Congrats to FT for making a webapp -- good for them. But I feel no pity for them for having Apple pull their iPad app. Business is business, they've put their money on red, now its just a question of whether or not the ball is going to land on black most of the time. Apple seems to think so and seems to think the AppStore is worth the premium. For many that may be the case, for those that can swing a webapp and deal with the degraded experience, then go for it. If Apple is wrong, then their terms will change. If they are right then it would be just one more way they have been right.
Score: 4 Votes (Like | Disagree)
thegoldenmackid Avatar
123 months ago

That's one way to encourage use of HTML5.


Amen. How long before the next FT story on something going on at Foxconn.
Score: 4 Votes (Like | Disagree)
BC2009 Avatar
123 months ago

Good for them. 30% saved, and a bit more freedom to do what they like.

HTML5 finally gets used against Apple!

They could care less about the 30% given the margins on digital subscriptions -- they want the customer data. Apple gives them the customer info providing the customer opt-in. Apple just wants the right to give its customer's the option so they are not violating their privacy policy which is a contract with the customer. How horrible of them, huh?



As noted this has nothing to do with the 30%. it has everything to do with collecting subscriber data. If apple gave them that they would give up 50% of the subscription.

I think you are right. If Apple were to modify their privacy terms and just fork over our personal data to publishers then the publishers would gladly give up 50% of the subscription fee -- think about, today their margin on printed copy has to be incredibly low, with digital delivery they have tons of wiggle room on the price.
Score: 2 Votes (Like | Disagree)
Winni Avatar
123 months ago

because Apple don't provide the Devices on which the Financial Times gains new subscribers, the tools to build the app, the App Store to advertise the App to potential customers, the Servers to store the App.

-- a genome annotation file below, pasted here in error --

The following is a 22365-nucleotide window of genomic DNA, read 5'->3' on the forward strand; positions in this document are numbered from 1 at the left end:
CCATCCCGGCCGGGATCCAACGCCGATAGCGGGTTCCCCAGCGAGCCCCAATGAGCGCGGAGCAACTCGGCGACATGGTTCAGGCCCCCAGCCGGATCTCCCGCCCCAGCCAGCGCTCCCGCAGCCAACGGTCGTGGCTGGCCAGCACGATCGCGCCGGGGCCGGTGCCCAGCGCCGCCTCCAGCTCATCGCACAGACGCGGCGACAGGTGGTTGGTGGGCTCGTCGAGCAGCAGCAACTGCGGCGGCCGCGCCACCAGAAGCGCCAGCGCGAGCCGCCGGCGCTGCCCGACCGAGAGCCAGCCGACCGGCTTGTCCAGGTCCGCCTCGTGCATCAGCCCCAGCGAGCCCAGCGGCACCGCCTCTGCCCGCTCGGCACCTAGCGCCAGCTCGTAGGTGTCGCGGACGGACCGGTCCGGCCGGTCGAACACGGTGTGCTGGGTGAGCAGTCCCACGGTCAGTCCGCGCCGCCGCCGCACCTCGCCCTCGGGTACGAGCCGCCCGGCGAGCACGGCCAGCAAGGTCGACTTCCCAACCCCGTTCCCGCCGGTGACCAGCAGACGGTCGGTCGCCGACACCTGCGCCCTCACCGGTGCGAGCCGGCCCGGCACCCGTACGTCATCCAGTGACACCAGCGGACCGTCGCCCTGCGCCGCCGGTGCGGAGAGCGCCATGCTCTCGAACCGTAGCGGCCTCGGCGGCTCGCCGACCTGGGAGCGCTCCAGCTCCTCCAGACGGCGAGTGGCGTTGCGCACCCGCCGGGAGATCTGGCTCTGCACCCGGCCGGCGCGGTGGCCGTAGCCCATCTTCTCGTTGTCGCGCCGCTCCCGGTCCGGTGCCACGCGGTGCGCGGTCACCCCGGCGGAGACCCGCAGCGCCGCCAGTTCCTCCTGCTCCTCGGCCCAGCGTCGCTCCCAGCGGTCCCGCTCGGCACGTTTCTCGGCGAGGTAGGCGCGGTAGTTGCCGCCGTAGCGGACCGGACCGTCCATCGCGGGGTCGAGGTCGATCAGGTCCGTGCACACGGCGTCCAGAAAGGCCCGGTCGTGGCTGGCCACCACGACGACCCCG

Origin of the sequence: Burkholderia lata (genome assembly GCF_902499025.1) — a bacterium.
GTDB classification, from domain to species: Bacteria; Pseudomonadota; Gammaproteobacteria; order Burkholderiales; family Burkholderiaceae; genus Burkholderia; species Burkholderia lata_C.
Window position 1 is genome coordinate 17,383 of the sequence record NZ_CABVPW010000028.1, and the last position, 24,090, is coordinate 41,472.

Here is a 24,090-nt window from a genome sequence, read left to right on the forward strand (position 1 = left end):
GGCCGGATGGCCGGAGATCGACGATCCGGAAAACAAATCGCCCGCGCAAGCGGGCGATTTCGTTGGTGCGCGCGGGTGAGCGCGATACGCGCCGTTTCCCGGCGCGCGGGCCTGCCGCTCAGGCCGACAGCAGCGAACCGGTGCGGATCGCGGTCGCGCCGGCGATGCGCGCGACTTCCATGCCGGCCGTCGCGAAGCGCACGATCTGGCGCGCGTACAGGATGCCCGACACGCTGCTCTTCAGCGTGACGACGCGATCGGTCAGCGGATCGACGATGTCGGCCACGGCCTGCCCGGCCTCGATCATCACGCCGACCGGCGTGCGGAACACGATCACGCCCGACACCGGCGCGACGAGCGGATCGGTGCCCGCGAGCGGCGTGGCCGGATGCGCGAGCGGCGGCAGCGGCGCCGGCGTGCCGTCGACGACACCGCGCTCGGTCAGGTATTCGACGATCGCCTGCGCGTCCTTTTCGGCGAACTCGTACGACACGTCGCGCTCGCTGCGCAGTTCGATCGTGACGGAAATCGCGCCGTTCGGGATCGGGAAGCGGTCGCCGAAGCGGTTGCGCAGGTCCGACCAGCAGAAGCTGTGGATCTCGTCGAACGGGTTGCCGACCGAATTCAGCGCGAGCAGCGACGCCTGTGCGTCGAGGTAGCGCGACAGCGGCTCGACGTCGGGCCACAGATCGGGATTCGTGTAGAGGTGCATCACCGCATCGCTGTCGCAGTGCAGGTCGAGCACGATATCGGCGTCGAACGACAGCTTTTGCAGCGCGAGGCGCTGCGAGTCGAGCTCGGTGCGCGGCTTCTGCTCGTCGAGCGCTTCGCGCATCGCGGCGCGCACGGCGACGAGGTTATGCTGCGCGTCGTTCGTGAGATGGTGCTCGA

The FN paid someone to make them an App, but now refuse to pay Apple to Sell their App to customers? next they'll refuse to allow Stores to sell their Papers for a profit, and you'll blame the Store for not selling them?

Sure. Everybody should pay Microsoft for allowing them to write software for Windows. And while we're at it, the Open Source community should wire a monthly donation to Linus Torvalds for creating the Linux kernel. Also, I think that Deutsche Telekom should get a 30% cut on all deals that telemarketers make while calling their customers. And Ford is entitled to a 30% charge from all gas stations on the planet whenever a Ford car is refueled.

I wonder why people are still coming up with that chain of nonsense arguments.

Try selling those fancy iGadgets to somebody when there are no apps for it. The apps sell the hardware, it's not the other way around.

Also, in case you haven't noticed it, the customers BOUGHT the iPads from Apple and Apple CHARGES for accepting an app to their store. In other words: Apples was already paid TWICE. If the developer subscription fees do not wash enough money into Apple's pocket, then they can increase that fee - and risk that developers run away. If they don't want to ship free apps in their store, then they can change that rule as well - and again risk that their developers run away.

But when Financial Times or anybody else delivers content from THEIR servers to the iPad - guess what - then Apple does NOTHING for that. The content is delivered over the Internet, and both Financial Times and their customer pay their respective ISPs for that service. Where is Apple in that picture and their magical right to ask for a 30% fee for something they did NOTHING for? Right. Nowhere. It's ridiculous to think that Apple deserves any payment for simply existing but that is exactly what Apple is doing.

But you probably also hate Amazon for having found the perfect answer to Apple's ridiculous demands.



----------

As one well-versed in HTML 5 technologies they will never touch native application performance, scalability, and scale of complexity options.

Maybe. Personally, I found nothing to be wrong with Amazon's online version of the Kindle reader and I think it is a perfect proof of concept that you don't need a native app just to provide reading functionality on a mobile device.

After all, that is what HTML and its siblings were made for.
Score: 2 Votes (Like | Disagree)